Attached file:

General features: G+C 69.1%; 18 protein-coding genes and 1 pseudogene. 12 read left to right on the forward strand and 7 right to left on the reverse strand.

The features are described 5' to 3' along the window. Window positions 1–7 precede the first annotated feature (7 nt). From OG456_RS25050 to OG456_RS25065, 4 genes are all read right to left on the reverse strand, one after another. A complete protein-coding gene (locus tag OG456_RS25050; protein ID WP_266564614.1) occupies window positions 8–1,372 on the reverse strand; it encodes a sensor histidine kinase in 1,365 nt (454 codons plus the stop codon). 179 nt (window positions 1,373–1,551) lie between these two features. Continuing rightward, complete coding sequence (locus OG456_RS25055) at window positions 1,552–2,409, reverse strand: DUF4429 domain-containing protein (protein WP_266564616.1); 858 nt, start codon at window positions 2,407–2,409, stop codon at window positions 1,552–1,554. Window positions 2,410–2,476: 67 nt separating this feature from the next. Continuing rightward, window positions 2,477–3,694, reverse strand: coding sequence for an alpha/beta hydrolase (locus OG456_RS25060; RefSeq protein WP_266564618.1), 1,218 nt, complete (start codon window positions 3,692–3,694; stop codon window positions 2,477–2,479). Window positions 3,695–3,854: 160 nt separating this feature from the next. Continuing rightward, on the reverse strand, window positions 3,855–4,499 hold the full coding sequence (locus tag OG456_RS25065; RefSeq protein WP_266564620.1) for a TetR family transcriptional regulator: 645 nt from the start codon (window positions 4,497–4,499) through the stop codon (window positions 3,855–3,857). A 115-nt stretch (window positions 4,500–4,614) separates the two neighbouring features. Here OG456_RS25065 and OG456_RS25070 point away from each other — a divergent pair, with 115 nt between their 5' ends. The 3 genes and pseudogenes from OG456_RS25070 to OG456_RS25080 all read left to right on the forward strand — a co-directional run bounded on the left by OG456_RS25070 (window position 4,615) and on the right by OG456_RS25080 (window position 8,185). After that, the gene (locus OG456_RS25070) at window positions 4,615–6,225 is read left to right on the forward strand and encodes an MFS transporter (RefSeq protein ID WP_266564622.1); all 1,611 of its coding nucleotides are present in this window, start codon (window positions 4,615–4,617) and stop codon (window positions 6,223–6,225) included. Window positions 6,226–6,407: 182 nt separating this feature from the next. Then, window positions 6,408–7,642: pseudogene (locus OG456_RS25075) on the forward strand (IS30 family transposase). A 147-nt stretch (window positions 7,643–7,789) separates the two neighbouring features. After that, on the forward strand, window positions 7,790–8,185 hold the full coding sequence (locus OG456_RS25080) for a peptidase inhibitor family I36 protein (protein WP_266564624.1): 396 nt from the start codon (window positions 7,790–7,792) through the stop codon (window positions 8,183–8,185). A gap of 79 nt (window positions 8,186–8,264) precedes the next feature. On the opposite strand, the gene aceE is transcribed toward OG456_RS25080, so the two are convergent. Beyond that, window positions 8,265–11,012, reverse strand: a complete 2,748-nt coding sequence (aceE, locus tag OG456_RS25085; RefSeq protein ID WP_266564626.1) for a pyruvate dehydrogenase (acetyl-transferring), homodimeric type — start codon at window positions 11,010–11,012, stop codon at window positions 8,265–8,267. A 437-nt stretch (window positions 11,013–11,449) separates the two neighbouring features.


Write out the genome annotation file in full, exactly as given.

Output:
General features: G+C 69.1%; 18 protein-coding genes and 1 pseudogene. 12 read left to right on the forward strand and 7 right to left on the reverse strand.

The features are described 5' to 3' along the window. Window positions 1–7 precede the first annotated feature (7 nt). From OG456_RS25050 to OG456_RS25065, 4 genes are all read right to left on the reverse strand, one after another. A complete protein-coding gene (locus tag OG456_RS25050; protein ID WP_266564614.1) occupies window positions 8–1,372 on the reverse strand; it encodes a sensor histidine kinase in 1,365 nt (454 codons plus the stop codon). 179 nt (window positions 1,373–1,551) lie between these two features. Continuing rightward, complete coding sequence (locus OG456_RS25055) at window positions 1,552–2,409, reverse strand: DUF4429 domain-containing protein (protein WP_266564616.1); 858 nt, start codon at window positions 2,407–2,409, stop codon at window positions 1,552–1,554. Window positions 2,410–2,476: 67 nt separating this feature from the next. Continuing rightward, window positions 2,477–3,694, reverse strand: coding sequence for an alpha/beta hydrolase (locus OG456_RS25060; RefSeq protein WP_266564618.1), 1,218 nt, complete (start codon window positions 3,692–3,694; stop codon window positions 2,477–2,479). Window positions 3,695–3,854: 160 nt separating this feature from the next. Continuing rightward, on the reverse strand, window positions 3,855–4,499 hold the full coding sequence (locus tag OG456_RS25065; RefSeq protein WP_266564620.1) for a TetR family transcriptional regulator: 645 nt from the start codon (window positions 4,497–4,499) through the stop codon (window positions 3,855–3,857). A 115-nt stretch (window positions 4,500–4,614) separates the two neighbouring features. Here OG456_RS25065 and OG456_RS25070 point away from each other — a divergent pair, with 115 nt between their 5' ends. The 3 genes and pseudogenes from OG456_RS25070 to OG456_RS25080 all read left to right on the forward strand — a co-directional run bounded on the left by OG456_RS25070 (window position 4,615) and on the right by OG456_RS25080 (window position 8,185). After that, the gene (locus OG456_RS25070) at window positions 4,615–6,225 is read left to right on the forward strand and encodes an MFS transporter (RefSeq protein ID WP_266564622.1); all 1,611 of its coding nucleotides are present in this window, start codon (window positions 4,615–4,617) and stop codon (window positions 6,223–6,225) included. Window positions 6,226–6,407: 182 nt separating this feature from the next. Then, window positions 6,408–7,642: pseudogene (locus OG456_RS25075) on the forward strand (IS30 family transposase). A 147-nt stretch (window positions 7,643–7,789) separates the two neighbouring features. After that, on the forward strand, window positions 7,790–8,185 hold the full coding sequence (locus OG456_RS25080) for a peptidase inhibitor family I36 protein (protein WP_266564624.1): 396 nt from the start codon (window positions 7,790–7,792) through the stop codon (window positions 8,183–8,185). A gap of 79 nt (window positions 8,186–8,264) precedes the next feature. On the opposite strand, the gene aceE is transcribed toward OG456_RS25080, so the two are convergent. Beyond that, window positions 8,265–11,012, reverse strand: a complete 2,748-nt coding sequence (aceE, locus tag OG456_RS25085; RefSeq protein ID WP_266564626.1) for a pyruvate dehydrogenase (acetyl-transferring), homodimeric type — start codon at window positions 11,010–11,012, stop codon at window positions 8,265–8,267. A 437-nt stretch (window positions 11,013–11,449) separates the two neighbouring features.